Actually, for the first portion of the four-part season.

Sunday, June 19 is the final day for the 10 fish at a 13-inch minimum limit.

The season will re-open on July 1 and extend through August 31, but the possession count drops to a pair at the same minimum length.

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Then it’s the long wait until October 7 when it’s back to 10 at the 13-inch minimum until this third segment closes on October 21. The final part of the sea bass chase is November 1-December 31 when the possession limit bumps to 15 fish at the same 13-inch minimum.

TSM, Tom P.
TSM, Tom P.
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These final few days are when it’s possible to scratch out a limit within a relatively short boat ride from the respective inlet. Anywhere from three to five or six miles can put you on some wrecks, rocks, and/or rubble that will hold sea bass in numbers in the 13-plus inch class. By the time the second portion opens, even though only a couple of weeks of being closed, many of those fish will have moved farther out.

Sure, a few keepers will be caught here and there, but the summer portion is usually tough when it comes to finding keeper sea bass. At a two-fish limit, these are a “bonus” when drifting for fluke. And with today’s fuel prices it’s highly unlikely one is going to run miles out for a couple of fish then come back in to hunt flatties. (Then again, we know a couple that would do that!)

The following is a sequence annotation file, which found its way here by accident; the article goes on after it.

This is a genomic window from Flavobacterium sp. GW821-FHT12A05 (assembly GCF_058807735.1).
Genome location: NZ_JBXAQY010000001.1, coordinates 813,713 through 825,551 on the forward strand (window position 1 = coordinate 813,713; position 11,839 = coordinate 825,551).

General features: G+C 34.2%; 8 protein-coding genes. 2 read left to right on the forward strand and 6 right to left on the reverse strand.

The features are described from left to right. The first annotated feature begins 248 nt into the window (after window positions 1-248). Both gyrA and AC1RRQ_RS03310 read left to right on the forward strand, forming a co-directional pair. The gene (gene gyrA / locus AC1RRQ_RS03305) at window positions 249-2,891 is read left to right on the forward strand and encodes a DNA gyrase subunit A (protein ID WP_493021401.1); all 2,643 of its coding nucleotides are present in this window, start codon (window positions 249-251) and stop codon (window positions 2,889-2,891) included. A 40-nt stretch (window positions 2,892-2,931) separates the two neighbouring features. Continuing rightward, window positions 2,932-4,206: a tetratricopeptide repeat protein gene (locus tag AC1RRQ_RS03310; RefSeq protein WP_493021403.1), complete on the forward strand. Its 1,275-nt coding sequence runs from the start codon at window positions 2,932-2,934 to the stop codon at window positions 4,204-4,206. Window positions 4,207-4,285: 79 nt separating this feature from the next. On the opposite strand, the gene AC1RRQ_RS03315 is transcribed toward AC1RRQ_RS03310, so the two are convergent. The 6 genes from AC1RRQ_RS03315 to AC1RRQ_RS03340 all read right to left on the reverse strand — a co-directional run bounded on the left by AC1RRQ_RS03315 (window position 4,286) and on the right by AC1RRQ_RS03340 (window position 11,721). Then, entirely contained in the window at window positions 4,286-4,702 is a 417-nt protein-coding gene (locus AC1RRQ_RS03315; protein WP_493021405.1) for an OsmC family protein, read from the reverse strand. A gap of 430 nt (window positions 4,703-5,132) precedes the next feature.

TSM, Tom P.
TSM, Tom P.
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Clam, either fresh or salted, squid strips, killies (minnies), and green crabs will all be inhaled by the always hungry sea bass, but you’ll have to pick through bunches of shorts. Seeking keeper sea bass at this stage comes to down to one word: jig. An AVA-17, 27, or even a 47, or a bucktail sweetened with a strip of squid or Gulp! Grub or Swimming Mullet will catch the bigger sea bass.

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Because the regulation of exotic animals is left to states, some organizations, including The Humane Society of the United States, advocate for federal, standardized legislation that would ban owning large cats, bears, primates, and large poisonous snakes as pets.

Read on to see which pets are banned in your home state, as well as across the nation.